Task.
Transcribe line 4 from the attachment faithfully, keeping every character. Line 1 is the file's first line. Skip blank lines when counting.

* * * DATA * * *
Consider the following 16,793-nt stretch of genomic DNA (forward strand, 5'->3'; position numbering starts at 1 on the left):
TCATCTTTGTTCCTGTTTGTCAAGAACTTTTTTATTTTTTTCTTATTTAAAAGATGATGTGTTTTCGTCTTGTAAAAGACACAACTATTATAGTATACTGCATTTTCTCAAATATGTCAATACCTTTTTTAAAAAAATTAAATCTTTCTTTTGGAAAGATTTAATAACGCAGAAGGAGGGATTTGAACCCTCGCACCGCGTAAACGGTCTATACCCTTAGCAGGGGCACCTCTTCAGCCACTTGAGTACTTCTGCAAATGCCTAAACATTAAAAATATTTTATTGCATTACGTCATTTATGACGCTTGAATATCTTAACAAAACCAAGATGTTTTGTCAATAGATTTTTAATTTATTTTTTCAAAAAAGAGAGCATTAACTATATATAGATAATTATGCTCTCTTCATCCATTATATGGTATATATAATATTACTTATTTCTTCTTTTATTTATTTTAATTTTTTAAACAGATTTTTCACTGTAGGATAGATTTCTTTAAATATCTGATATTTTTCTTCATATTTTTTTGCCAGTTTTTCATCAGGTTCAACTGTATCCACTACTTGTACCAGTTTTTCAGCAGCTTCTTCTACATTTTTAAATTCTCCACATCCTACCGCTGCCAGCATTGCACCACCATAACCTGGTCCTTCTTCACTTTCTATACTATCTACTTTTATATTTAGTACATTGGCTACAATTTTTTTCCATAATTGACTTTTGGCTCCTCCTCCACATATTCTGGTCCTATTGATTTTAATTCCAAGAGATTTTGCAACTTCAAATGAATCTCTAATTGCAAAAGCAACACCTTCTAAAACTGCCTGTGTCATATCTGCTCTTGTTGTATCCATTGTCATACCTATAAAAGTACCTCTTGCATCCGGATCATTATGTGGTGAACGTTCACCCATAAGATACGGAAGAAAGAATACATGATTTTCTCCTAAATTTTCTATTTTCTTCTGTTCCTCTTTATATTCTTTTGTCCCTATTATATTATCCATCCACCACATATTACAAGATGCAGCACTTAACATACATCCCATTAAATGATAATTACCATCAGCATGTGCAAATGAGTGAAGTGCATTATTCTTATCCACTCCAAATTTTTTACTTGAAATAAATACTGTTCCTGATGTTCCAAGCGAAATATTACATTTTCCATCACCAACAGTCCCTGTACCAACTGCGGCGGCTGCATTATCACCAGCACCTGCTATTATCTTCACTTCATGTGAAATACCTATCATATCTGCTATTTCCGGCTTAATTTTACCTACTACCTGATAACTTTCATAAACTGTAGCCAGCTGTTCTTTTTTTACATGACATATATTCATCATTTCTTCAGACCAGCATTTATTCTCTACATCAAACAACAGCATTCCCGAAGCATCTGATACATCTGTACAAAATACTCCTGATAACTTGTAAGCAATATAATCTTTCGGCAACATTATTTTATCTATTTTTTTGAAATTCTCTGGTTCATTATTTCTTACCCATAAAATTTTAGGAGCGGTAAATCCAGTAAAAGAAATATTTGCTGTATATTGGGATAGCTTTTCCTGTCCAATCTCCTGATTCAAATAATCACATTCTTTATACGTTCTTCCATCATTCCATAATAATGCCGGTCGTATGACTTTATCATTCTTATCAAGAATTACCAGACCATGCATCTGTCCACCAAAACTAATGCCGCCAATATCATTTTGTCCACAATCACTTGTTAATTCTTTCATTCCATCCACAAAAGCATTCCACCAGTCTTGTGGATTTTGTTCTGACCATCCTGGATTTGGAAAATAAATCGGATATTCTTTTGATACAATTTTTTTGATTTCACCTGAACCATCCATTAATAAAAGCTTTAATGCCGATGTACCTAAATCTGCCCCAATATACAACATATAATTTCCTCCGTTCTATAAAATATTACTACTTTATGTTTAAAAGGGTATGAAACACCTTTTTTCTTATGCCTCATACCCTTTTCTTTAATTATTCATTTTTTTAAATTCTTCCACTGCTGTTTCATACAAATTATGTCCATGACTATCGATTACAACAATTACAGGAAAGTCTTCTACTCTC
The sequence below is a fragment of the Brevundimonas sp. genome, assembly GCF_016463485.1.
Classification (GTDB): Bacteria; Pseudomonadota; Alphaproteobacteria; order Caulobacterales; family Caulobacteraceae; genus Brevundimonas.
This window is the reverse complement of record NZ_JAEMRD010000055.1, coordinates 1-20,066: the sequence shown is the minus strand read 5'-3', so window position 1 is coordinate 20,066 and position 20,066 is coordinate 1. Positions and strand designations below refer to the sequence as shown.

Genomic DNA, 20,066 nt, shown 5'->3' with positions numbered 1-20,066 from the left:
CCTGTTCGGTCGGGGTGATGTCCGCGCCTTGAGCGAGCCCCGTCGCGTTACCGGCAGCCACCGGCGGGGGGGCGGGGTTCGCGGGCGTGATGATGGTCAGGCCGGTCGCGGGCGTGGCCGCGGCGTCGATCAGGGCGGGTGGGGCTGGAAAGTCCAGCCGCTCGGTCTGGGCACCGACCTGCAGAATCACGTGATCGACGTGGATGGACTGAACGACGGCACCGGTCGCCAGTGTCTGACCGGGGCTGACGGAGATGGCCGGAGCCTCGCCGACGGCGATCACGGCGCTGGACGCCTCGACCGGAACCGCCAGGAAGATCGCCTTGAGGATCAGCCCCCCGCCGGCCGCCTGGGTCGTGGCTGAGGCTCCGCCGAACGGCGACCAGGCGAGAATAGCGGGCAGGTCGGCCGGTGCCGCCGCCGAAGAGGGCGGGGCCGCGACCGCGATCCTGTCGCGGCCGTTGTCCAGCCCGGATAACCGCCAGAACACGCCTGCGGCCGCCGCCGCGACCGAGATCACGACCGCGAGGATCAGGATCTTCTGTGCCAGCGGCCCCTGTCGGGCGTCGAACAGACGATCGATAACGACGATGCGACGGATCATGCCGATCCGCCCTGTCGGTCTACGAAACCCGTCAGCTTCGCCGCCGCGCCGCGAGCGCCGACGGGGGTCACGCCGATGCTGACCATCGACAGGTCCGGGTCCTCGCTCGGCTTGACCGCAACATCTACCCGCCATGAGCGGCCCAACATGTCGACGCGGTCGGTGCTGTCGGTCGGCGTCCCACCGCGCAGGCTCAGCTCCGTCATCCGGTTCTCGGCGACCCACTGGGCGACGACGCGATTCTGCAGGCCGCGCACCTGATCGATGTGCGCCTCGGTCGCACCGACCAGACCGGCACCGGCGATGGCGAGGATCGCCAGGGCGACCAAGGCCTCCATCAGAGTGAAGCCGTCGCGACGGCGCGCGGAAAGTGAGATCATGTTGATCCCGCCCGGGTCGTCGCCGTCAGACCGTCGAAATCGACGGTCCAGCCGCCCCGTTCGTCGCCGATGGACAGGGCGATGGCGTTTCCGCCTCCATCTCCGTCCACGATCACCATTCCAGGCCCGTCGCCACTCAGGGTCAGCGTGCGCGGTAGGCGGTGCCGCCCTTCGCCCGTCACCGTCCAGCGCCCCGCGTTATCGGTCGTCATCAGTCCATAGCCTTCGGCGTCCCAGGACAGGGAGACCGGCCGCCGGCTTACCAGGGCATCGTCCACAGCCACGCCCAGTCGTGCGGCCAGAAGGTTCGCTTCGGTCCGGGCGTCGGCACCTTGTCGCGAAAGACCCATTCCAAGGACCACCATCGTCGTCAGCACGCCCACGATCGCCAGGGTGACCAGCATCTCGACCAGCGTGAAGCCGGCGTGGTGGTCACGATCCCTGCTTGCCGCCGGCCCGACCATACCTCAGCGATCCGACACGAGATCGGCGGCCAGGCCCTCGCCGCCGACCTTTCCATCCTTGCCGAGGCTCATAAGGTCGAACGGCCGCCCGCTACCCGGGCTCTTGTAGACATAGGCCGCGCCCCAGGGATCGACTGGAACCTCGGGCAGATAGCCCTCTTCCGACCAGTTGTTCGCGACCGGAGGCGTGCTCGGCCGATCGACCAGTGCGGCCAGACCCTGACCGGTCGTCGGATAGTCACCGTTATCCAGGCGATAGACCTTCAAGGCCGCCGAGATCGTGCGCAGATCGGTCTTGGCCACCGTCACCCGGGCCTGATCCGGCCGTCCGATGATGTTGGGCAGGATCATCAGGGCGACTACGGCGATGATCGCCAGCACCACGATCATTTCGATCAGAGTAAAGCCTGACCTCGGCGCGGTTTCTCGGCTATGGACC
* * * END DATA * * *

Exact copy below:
Classification (GTDB): Bacteria; Pseudomonadota; Alphaproteobacteria; order Caulobacterales; family Caulobacteraceae; genus Brevundimonas.